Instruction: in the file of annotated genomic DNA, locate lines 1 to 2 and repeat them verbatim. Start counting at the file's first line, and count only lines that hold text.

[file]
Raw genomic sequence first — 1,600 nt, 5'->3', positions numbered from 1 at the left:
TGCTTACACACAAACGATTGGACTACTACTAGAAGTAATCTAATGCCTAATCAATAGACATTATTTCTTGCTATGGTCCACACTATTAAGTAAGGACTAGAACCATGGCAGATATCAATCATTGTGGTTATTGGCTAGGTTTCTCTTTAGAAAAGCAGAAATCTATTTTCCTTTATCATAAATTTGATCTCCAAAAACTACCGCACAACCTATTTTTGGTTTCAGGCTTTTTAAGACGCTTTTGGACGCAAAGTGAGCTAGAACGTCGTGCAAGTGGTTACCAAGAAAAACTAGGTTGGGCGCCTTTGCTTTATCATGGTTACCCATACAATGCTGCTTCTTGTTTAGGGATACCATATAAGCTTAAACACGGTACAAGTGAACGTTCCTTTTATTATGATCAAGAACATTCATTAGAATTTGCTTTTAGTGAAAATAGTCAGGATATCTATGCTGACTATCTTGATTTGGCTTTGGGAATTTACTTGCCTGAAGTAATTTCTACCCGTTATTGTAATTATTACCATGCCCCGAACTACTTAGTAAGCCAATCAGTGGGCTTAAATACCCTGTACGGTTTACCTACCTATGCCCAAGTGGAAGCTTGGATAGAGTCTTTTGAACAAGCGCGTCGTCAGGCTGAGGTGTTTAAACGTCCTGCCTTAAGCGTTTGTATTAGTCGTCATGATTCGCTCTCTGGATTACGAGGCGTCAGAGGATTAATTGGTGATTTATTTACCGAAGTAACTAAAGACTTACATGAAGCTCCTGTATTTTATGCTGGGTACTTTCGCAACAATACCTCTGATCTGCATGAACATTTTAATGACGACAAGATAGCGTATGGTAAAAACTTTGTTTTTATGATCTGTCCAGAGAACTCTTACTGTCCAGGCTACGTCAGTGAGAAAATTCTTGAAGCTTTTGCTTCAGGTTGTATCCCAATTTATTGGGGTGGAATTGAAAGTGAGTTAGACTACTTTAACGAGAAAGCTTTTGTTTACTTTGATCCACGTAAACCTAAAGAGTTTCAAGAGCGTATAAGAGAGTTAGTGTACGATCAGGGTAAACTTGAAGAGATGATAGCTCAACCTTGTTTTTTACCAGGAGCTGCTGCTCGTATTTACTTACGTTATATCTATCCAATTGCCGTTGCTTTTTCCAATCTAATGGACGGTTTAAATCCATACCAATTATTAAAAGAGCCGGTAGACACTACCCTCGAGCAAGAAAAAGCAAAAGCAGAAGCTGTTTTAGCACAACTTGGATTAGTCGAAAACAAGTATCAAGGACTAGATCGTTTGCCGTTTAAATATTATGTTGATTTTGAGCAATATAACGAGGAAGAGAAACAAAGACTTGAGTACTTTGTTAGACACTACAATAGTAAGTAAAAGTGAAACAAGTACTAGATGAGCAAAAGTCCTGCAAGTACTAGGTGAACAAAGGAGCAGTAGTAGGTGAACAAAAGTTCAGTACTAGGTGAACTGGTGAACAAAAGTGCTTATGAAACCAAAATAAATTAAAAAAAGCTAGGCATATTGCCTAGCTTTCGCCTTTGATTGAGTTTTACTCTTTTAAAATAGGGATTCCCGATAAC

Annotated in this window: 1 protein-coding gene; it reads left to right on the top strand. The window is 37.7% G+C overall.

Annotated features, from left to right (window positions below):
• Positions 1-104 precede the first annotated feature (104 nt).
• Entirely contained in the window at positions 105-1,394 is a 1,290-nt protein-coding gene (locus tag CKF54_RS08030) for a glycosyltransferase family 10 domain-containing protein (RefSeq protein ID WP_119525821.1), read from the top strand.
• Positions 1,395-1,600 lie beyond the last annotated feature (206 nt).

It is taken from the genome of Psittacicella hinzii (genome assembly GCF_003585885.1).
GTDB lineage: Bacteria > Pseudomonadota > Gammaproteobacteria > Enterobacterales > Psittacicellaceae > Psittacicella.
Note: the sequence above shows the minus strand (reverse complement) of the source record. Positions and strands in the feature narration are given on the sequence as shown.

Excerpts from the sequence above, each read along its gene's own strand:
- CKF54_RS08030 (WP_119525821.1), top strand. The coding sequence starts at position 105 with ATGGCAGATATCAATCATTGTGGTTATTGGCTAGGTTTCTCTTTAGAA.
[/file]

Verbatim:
Raw genomic sequence first — 1,600 nt, 5'->3', positions numbered from 1 at the left:
TGCTTACACACAAACGATTGGACTACTACTAGAAGTAATCTAATGCCTAATCAATAGACATTATTTCTTGCTATGGTCCACACTATTAAGTAAGGACTAGAACCATGGCAGATATCAATCATTGTGGTTATTGGCTAGGTTTCTCTTTAGAAAAGCAGAAATCTATTTTCCTTTATCATAAATTTGATCTCCAAAAACTACCGCACAACCTATTTTTGGTTTCAGGCTTTTTAAGACGCTTTTGGACGCAAAGTGAGCTAGAACGTCGTGCAAGTGGTTACCAAGAAAAACTAGGTTGGGCGCCTTTGCTTTATCATGGTTACCCATACAATGCTGCTTCTTGTTTAGGGATACCATATAAGCTTAAACACGGTACAAGTGAACGTTCCTTTTATTATGATCAAGAACATTCATTAGAATTTGCTTTTAGTGAAAATAGTCAGGATATCTATGCTGACTATCTTGATTTGGCTTTGGGAATTTACTTGCCTGAAGTAATTTCTACCCGTTATTGTAATTATTACCATGCCCCGAACTACTTAGTAAGCCAATCAGTGGGCTTAAATACCCTGTACGGTTTACCTACCTATGCCCAAGTGGAAGCTTGGATAGAGTCTTTTGAACAAGCGCGTCGTCAGGCTGAGGTGTTTAAACGTCCTGCCTTAAGCGTTTGTATTAGTCGTCATGATTCGCTCTCTGGATTACGAGGCGTCAGAGGATTAATTGGTGATTTATTTACCGAAGTAACTAAAGACTTACATGAAGCTCCTGTATTTTATGCTGGGTACTTTCGCAACAATACCTCTGATCTGCATGAACATTTTAATGACGACAAGATAGCGTATGGTAAAAACTTTGTTTTTATGATCTGTCCAGAGAACTCTTACTGTCCAGGCTACGTCAGTGAGAAAATTCTTGAAGCTTTTGCTTCAGGTTGTATCCCAATTTATTGGGGTGGAATTGAAAGTGAGTTAGACTACTTTAACGAGAAAGCTTTTGTTTACTTTGATCCACGTAAACCTAAAGAGTTTCAAGAGCGTATAAGAGAGTTAGTGTACGATCAGGGTAAACTTGAAGAGATGATAGCTCAACCTTGTTTTTTACCAGGAGCTGCTGCTCGTATTTACTTACGTTATATCTATCCAATTGCCGTTGCTTTTTCCAATCTAATGGACGGTTTAAATCCATACCAATTATTAAAAGAGCCGGTAGACACTACCCTCGAGCAAGAAAAAGCAAAAGCAGAAGCTGTTTTAGCACAACTTGGATTAGTCGAAAACAAGTATCAAGGACTAGATCGTTTGCCGTTTAAATATTATGTTGATTTTGAGCAATATAACGAGGAAGAGAAACAAAGACTTGAGTACTTTGTTAGACACTACAATAGTAAGTAAAAGTGAAACAAGTACTAGATGAGCAAAAGTCCTGCAAGTACTAGGTGAACAAAGGAGCAGTAGTAGGTGAACAAAAGTTCAGTACTAGGTGAACTGGTGAACAAAAGTGCTTATGAAACCAAAATAAATTAAAAAAAGCTAGGCATATTGCCTAGCTTTCGCCTTTGATTGAGTTTTACTCTTTTAAAATAGGGATTCCCGATAAC